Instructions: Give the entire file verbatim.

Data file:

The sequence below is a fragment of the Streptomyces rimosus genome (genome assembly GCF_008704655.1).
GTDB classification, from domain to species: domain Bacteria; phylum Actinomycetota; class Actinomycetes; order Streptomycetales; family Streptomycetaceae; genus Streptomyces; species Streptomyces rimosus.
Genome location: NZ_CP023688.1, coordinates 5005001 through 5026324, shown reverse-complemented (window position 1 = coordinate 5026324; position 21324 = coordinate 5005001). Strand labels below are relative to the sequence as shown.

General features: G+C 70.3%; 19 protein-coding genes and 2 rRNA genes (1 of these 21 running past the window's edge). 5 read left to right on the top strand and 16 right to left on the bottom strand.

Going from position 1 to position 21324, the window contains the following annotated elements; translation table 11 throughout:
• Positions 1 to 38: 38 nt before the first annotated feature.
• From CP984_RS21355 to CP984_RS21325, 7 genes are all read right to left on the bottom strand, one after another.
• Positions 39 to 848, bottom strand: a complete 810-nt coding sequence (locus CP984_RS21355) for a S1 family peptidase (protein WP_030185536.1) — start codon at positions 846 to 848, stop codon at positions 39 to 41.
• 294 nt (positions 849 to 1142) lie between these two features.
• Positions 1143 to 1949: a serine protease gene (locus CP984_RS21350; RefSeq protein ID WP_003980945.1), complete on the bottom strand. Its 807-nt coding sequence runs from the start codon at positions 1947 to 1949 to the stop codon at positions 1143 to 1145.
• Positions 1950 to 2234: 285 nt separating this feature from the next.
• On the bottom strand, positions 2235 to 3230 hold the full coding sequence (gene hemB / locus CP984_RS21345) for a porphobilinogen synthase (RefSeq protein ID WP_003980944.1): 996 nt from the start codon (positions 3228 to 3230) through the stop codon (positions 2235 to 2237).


The sequence below is a fragment of the Streptomyces rimosus genome (genome assembly GCF_008704655.1).
GTDB classification, from domain to species: domain Bacteria; phylum Actinomycetota; class Actinomycetes; order Streptomycetales; family Streptomycetaceae; genus Streptomyces; species Streptomyces rimosus.
Genome location: NZ_CP023688.1, coordinates 5005001 through 5026324, shown reverse-complemented (window position 1 = coordinate 5026324; position 21324 = coordinate 5005001). Strand labels below are relative to the sequence as shown.

General features: G+C 70.3%; 19 protein-coding genes and 2 rRNA genes (1 of these 21 running past the window's edge). 5 read left to right on the top strand and 16 right to left on the bottom strand.

Going from position 1 to position 21324, the window contains the following annotated elements; translation table 11 throughout:
• Positions 1 to 38: 38 nt before the first annotated feature.
• From CP984_RS21355 to CP984_RS21325, 7 genes are all read right to left on the bottom strand, one after another.
• Positions 39 to 848, bottom strand: a complete 810-nt coding sequence (locus CP984_RS21355) for a S1 family peptidase (protein WP_030185536.1) — start codon at positions 846 to 848, stop codon at positions 39 to 41.
• 294 nt (positions 849 to 1142) lie between these two features.
• Positions 1143 to 1949: a serine protease gene (locus CP984_RS21350; RefSeq protein ID WP_003980945.1), complete on the bottom strand. Its 807-nt coding sequence runs from the start codon at positions 1947 to 1949 to the stop codon at positions 1143 to 1145.
• Positions 1950 to 2234: 285 nt separating this feature from the next.
• On the bottom strand, positions 2235 to 3230 hold the full coding sequence (gene hemB / locus CP984_RS21345) for a porphobilinogen synthase (RefSeq protein ID WP_003980944.1): 996 nt from the start codon (positions 3228 to 3230) through the stop codon (positions 2235 to 2237).